5.  Crossing the Water:  If it is a short bridge, cross one at a time.  If it is a long bridge, walk together but keep a much larger distance between one another than on the trail.  When crossing without a bridge, don’t take the horse in deeper than his knees if you cannot see the bottom.  Always avoid crossing a part of a river or stream that it is immediately upstream from a deep section of the river because horses tend to drift in the current and you do not want to end up in over your head, literally!  If you can see many large boulders on the bottom, even in clear and visible water, you should steer clear as this will be treacherous footing for your horse. 

6.  Taking a Break: Do get off the horse once and a while to give them a break and stretch your own weary legs!  If the horses are having a drink, take turns and don’t over crowd.  Wait until all horses have had a chance to take a drink before beginning to walk away; horses are herd animals and do not want to be left alone…a thirsty horse may abandon his much needed drink if he is worried that he is going to be left behind by the others!  Please resist from tying up your horse with the reins of your bridle, this is extremely dangerous for the horse!  Bring an appropriate halter with leadline and tie using safety release knots only.  Never tie your horse to any deadened tree – standing or otherwise!  When remounting after a break, be considerate of everyone and wait for all to be mounted before walking away from the group.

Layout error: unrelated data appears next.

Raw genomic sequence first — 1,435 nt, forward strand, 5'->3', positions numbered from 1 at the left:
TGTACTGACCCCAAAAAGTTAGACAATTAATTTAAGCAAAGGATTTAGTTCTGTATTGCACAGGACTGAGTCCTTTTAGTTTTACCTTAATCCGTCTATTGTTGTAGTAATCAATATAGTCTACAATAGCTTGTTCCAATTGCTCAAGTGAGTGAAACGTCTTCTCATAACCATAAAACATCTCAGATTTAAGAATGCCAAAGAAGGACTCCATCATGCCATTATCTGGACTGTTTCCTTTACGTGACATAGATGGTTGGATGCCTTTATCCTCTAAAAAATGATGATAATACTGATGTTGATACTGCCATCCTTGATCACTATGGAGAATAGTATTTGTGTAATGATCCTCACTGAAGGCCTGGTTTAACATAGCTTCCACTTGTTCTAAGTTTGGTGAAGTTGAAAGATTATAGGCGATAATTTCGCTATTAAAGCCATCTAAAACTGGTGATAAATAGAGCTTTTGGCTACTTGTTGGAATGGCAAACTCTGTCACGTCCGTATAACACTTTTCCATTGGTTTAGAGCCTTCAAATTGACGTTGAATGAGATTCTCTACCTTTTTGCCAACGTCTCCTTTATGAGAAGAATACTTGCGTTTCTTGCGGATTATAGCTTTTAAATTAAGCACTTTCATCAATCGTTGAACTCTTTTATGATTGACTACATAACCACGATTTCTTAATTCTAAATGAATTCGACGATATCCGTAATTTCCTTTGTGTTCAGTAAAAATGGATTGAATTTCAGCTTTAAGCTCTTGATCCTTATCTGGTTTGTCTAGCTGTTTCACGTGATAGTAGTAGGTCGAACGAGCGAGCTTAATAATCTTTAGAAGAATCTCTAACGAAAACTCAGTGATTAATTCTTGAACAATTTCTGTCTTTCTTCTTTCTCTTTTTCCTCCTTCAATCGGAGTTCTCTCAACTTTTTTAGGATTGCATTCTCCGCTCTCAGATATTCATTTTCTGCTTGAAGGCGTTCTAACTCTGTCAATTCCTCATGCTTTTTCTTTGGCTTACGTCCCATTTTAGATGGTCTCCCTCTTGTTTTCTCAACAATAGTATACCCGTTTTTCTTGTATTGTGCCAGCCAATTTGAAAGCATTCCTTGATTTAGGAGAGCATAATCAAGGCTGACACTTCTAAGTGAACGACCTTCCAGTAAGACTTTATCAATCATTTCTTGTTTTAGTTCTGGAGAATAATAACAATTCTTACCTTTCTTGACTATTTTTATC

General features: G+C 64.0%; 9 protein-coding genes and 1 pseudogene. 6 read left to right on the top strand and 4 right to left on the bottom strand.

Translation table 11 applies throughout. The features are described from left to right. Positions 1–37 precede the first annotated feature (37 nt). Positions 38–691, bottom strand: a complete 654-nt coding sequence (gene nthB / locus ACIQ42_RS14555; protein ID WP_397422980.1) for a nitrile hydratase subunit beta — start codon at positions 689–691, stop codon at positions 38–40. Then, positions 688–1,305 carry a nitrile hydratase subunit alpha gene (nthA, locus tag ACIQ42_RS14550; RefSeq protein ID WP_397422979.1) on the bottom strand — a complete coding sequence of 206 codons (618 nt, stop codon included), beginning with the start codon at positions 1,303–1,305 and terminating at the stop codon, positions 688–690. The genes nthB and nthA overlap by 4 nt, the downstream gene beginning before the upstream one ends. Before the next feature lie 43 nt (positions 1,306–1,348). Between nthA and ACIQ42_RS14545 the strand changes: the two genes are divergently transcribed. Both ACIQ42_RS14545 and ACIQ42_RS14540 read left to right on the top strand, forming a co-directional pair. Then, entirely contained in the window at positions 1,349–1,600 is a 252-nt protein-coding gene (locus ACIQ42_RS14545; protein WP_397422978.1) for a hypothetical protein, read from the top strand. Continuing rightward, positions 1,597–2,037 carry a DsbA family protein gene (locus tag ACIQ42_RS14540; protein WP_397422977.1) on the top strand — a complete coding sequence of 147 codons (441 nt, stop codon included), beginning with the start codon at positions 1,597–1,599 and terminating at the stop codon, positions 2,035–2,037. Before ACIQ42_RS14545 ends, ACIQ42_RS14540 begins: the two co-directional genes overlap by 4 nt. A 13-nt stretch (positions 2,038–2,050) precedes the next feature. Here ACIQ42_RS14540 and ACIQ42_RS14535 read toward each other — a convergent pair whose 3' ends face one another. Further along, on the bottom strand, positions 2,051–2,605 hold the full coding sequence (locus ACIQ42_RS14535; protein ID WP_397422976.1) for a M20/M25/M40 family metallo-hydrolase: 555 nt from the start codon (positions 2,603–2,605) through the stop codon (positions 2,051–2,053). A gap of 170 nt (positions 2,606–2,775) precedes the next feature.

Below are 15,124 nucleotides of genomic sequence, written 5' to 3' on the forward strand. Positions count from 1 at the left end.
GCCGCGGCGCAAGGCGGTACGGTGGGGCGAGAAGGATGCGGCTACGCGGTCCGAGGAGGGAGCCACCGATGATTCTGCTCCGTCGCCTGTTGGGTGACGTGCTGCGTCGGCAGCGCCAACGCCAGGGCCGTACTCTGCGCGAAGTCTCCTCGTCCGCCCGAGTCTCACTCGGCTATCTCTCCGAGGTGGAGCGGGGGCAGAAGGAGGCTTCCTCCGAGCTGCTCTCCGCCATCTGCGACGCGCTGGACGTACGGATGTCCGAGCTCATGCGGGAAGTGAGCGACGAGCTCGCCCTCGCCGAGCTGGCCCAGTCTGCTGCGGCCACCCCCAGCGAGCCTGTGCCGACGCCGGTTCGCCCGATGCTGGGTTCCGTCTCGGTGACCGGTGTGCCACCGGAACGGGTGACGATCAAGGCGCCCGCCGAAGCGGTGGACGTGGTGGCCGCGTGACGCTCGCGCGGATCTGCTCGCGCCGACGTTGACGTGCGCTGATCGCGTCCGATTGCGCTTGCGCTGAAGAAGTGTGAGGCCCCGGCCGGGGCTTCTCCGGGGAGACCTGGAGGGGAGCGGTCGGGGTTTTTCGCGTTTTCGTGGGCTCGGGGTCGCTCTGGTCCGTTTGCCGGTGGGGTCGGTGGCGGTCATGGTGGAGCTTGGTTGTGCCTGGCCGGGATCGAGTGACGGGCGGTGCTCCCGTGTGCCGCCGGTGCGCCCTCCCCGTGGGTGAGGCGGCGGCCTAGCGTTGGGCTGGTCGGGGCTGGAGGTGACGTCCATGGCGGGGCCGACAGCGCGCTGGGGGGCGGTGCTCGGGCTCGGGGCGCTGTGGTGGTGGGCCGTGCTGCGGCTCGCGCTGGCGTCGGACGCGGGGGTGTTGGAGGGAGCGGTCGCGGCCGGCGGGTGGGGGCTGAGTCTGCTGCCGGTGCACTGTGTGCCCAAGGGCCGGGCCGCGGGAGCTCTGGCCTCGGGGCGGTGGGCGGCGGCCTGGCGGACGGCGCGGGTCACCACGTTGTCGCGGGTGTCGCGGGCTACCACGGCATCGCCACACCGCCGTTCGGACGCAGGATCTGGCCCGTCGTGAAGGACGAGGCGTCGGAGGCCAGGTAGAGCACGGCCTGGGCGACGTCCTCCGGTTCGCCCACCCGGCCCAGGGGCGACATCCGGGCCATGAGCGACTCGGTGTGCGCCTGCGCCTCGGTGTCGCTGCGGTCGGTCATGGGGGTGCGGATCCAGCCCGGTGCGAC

7.  Leave No Evidence:  The land is a gift we’d like to enjoy forever.  Please do not cut switchbacks on your own or walk over wet ground off the trail as your horses hooves are sharp and will destroy fragile vegetation.  Always clean up after yourselves; trash and cigarette butts are not welcome in our wilderness!  Put best: Take only photographs, leave only footprints!!


Thanks for taking the time to brush up on your trail riding/hacking etiquette with Hidden Trails.  These skills, paired with a general sense of calmness, flexibility and benevolence, will ensure that you make and keep your horsey friends, as well keep everyone on the trail safe whilst on your adventure with us or exploring the “back yard” of your hometown!


References:
http://www.outfitterssupply.com/russon/trail-riding-etiquette.asp
http://www.outfitterssupply.com/russon/dos-and-don%27ts.asp
http://dailyequine.blogspot.com/2009/06/manners-on-trail-trail-riding-etiquette.html